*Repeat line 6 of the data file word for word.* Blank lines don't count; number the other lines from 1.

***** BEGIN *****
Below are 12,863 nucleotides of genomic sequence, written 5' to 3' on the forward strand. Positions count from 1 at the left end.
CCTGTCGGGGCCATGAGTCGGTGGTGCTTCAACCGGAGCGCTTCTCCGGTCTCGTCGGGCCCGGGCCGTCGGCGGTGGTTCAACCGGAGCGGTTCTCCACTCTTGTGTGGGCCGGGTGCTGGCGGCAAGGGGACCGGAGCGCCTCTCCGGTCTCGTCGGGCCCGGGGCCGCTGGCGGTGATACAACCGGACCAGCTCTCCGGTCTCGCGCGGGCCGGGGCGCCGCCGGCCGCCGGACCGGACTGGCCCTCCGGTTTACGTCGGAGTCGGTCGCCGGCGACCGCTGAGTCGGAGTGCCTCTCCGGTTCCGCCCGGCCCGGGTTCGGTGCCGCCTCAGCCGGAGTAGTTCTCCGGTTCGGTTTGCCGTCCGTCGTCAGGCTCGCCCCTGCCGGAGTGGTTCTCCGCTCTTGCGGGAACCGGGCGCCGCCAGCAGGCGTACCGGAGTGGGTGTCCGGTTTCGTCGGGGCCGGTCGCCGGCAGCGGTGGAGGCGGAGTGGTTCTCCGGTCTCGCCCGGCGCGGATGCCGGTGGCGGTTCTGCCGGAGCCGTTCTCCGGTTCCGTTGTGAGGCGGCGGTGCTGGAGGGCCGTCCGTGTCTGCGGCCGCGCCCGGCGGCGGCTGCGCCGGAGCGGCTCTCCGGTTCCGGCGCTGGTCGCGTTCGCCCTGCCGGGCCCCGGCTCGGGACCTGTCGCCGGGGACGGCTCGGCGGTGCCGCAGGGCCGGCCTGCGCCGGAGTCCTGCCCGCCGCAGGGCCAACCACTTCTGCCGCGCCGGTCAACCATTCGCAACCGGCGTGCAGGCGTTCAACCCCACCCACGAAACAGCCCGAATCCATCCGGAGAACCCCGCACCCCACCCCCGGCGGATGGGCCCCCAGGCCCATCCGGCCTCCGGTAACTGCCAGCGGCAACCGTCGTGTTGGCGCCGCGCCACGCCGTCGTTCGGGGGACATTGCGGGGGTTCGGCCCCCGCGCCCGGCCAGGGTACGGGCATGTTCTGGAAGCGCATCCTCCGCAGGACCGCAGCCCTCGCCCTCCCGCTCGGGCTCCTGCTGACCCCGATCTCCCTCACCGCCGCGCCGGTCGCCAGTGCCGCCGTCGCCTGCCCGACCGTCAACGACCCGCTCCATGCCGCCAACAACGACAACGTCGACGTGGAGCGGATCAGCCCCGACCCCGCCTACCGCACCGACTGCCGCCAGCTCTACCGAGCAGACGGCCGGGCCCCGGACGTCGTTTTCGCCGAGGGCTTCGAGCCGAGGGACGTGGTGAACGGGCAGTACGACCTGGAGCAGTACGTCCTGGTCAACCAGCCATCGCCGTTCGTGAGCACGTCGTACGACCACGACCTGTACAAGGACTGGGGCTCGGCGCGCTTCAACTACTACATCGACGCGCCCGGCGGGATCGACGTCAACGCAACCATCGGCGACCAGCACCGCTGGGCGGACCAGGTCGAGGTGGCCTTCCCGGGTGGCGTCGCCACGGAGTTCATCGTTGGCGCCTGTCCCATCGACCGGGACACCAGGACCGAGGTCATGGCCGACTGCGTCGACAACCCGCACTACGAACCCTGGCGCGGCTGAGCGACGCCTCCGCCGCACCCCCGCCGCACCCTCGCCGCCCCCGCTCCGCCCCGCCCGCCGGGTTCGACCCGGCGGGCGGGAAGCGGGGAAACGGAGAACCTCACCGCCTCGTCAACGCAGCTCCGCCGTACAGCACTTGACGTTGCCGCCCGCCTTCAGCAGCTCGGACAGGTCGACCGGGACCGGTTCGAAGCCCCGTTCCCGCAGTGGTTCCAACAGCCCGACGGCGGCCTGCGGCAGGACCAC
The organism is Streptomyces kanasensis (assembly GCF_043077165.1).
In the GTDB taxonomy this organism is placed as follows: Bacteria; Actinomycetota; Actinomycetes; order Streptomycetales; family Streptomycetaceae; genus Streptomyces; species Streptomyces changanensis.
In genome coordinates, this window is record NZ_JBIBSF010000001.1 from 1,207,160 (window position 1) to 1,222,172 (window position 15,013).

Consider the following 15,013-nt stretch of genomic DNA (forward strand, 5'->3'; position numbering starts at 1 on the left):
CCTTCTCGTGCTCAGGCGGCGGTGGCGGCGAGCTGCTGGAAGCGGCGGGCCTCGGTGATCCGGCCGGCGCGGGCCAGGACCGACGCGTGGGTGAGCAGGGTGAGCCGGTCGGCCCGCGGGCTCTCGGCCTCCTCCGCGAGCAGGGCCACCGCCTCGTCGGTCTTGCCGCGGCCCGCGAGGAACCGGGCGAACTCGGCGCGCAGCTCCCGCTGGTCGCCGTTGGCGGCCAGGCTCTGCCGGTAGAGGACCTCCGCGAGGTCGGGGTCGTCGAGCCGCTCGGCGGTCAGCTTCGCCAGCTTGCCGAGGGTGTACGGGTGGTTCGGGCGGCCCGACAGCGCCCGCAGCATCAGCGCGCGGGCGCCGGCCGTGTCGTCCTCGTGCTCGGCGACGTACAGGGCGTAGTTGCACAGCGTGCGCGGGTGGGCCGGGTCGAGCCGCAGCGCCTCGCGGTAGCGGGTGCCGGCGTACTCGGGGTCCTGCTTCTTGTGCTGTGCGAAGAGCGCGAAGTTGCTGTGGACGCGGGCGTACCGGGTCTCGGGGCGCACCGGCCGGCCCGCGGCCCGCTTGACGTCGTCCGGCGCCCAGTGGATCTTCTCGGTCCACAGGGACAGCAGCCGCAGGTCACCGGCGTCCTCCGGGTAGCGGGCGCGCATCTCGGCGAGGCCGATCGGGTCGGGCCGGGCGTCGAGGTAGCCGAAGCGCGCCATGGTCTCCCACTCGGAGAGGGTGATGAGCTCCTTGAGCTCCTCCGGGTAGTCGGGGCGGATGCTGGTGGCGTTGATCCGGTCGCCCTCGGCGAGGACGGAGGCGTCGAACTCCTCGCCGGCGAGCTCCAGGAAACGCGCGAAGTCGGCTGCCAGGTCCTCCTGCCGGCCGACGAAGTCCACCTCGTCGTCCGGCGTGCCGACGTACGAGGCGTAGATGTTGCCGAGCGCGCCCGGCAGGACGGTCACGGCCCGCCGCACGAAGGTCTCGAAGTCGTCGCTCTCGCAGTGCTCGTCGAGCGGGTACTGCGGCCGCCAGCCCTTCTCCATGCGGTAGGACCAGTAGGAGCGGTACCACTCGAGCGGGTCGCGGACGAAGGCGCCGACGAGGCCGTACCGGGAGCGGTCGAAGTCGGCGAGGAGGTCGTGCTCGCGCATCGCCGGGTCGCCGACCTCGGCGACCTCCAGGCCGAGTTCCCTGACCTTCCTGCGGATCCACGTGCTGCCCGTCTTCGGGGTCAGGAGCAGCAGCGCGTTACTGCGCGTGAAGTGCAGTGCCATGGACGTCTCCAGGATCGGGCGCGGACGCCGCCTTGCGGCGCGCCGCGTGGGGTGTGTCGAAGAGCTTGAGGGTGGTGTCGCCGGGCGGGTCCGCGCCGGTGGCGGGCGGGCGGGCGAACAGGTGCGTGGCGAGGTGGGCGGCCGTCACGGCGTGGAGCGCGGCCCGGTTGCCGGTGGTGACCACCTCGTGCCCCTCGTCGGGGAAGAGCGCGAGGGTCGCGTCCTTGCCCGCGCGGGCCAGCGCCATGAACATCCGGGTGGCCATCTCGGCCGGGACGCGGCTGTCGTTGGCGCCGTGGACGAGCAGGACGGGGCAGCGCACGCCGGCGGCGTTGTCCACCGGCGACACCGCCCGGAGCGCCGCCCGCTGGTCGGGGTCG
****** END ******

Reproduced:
Consider the following 15,013-nt stretch of genomic DNA (forward strand, 5'->3'; position numbering starts at 1 on the left):